Malta failing on rule of law after journalist’s murder. The failure of Maltese authorities to identify the masterminds behind the murder of investigative journalist Daphne Caruana Galizia raises questions about the rule of law in Malta, according to Europe’s chief human rights watchdog. Matthew Caruana Galizia was a #ijf19 speaker:

What do we do when everything online is fake? “The real danger of deepfakes: If anything can be faked, then everything could be, so why not believe what you want to? This is a much more dangerous prospect than people trusting what they see, and being fooled now and again.” James Ball was a #ijf19 speaker:

https://twitter.com/journalismfest/status/1114167857544335360

What the altered Nancy Pelosi video shows about how the media cover misinformation. Fact-checkers worldwide regularly debunk videos that are lightly edited or simply taken out of context to advance a false claim on social media. It happens in the United States as it does in any other country with a large proportion of Facebook users. Aside from its virality, the Pelosi video was no different. But American journalists treated it as if it were a litmus test for the current state of online political information — a treatment that lacks the nuance required to better understand the problem.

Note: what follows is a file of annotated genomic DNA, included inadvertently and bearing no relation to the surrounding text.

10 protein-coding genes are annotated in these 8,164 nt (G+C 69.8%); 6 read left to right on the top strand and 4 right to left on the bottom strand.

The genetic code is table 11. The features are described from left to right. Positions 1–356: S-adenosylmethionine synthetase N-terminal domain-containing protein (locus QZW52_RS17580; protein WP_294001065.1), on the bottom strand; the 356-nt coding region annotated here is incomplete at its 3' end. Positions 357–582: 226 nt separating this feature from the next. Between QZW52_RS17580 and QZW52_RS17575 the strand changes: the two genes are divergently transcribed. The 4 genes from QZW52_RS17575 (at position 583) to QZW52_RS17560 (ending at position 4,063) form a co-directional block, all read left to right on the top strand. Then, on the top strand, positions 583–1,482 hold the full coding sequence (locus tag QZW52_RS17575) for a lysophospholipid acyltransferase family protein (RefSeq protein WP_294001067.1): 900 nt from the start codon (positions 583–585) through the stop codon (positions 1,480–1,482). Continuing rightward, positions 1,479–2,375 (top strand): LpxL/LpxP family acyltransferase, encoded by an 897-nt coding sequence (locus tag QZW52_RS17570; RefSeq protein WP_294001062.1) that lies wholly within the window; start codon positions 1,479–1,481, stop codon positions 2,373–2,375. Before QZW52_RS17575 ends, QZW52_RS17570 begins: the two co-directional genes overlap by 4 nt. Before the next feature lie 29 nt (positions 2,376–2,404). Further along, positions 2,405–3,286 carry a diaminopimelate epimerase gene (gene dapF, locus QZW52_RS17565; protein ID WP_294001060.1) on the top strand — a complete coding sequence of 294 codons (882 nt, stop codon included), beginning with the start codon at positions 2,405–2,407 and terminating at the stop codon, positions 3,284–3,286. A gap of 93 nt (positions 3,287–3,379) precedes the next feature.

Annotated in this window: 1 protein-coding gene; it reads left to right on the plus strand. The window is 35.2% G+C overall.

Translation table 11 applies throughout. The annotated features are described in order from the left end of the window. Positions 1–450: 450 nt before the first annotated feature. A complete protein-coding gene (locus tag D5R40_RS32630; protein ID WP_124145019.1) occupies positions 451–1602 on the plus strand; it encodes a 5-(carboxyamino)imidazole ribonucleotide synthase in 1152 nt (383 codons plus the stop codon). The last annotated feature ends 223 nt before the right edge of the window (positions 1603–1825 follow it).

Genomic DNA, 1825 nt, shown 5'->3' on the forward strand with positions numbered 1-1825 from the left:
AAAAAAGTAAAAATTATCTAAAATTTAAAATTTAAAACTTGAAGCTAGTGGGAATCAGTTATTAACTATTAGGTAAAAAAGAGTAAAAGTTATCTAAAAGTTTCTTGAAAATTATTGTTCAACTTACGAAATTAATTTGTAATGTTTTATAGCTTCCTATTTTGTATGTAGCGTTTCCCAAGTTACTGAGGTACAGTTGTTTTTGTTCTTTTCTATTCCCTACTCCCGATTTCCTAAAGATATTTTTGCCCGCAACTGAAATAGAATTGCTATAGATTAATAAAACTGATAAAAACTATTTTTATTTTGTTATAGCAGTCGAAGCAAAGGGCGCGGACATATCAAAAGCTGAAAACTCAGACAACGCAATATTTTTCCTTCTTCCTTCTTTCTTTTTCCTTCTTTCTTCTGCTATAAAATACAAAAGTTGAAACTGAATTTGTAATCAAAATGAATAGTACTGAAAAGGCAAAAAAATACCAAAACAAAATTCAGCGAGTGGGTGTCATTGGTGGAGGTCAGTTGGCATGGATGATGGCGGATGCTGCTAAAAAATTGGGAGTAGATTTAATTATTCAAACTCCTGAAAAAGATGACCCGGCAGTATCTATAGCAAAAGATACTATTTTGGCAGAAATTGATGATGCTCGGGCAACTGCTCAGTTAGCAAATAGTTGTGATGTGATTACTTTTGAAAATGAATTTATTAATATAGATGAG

The Goliath in misinformation is Fox News. “I understand the fear about digital fakery. But to focus on Facebook instead of Fox News is to mistake the symptom for the disease. The disease is an entrenched, well-funded, decades-in-the-making, right-wing propaganda network, one that exists to turn faintly sourced rumors into full-blown, politically convenient narratives. […] And it is devastatingly effective: Just about every political lie that has dominated American discourse in the past two decades — the Swift Boaters and the birthers, death panels, the idea that undocumented immigrants pose an existential threat but climate change does not — depended, for its mainstream dissemination, on the Fox News machine,” writes Farhad Manjoo.

After four years of handing out money for European news projects, Google is expanding its funding to North America. Projects, which should be related to local news or revenue generation, can receive up to $300,000 in funding. As in Europe, the launch comes with talk of government regulation in the air.

The International Journalism Festival #ijf19 On-Demand

Every week, one recommendation from the extensive programme of the last edition of the International Journalism Festival.

Today we are inviting you to watch “The Spiegel scandal and the seduction of storytelling“. Is the “story” the atomic unit of journalism or a seductive siren that leads us to favor drama and engagement over truth? The Claas Relotius scandal at Der Spiegel – revealing rampant fictionalizing by a star reporter – forces us to question whether the story is a necessity or a corruption and whether journalists and the public have become addicted to narrative. This session takes as its starting point the 24 December 2018 post on Medium by Jeff Jarvis entitled The Spiegel scandal and the seduction of storytelling.


(Photo via First Draft)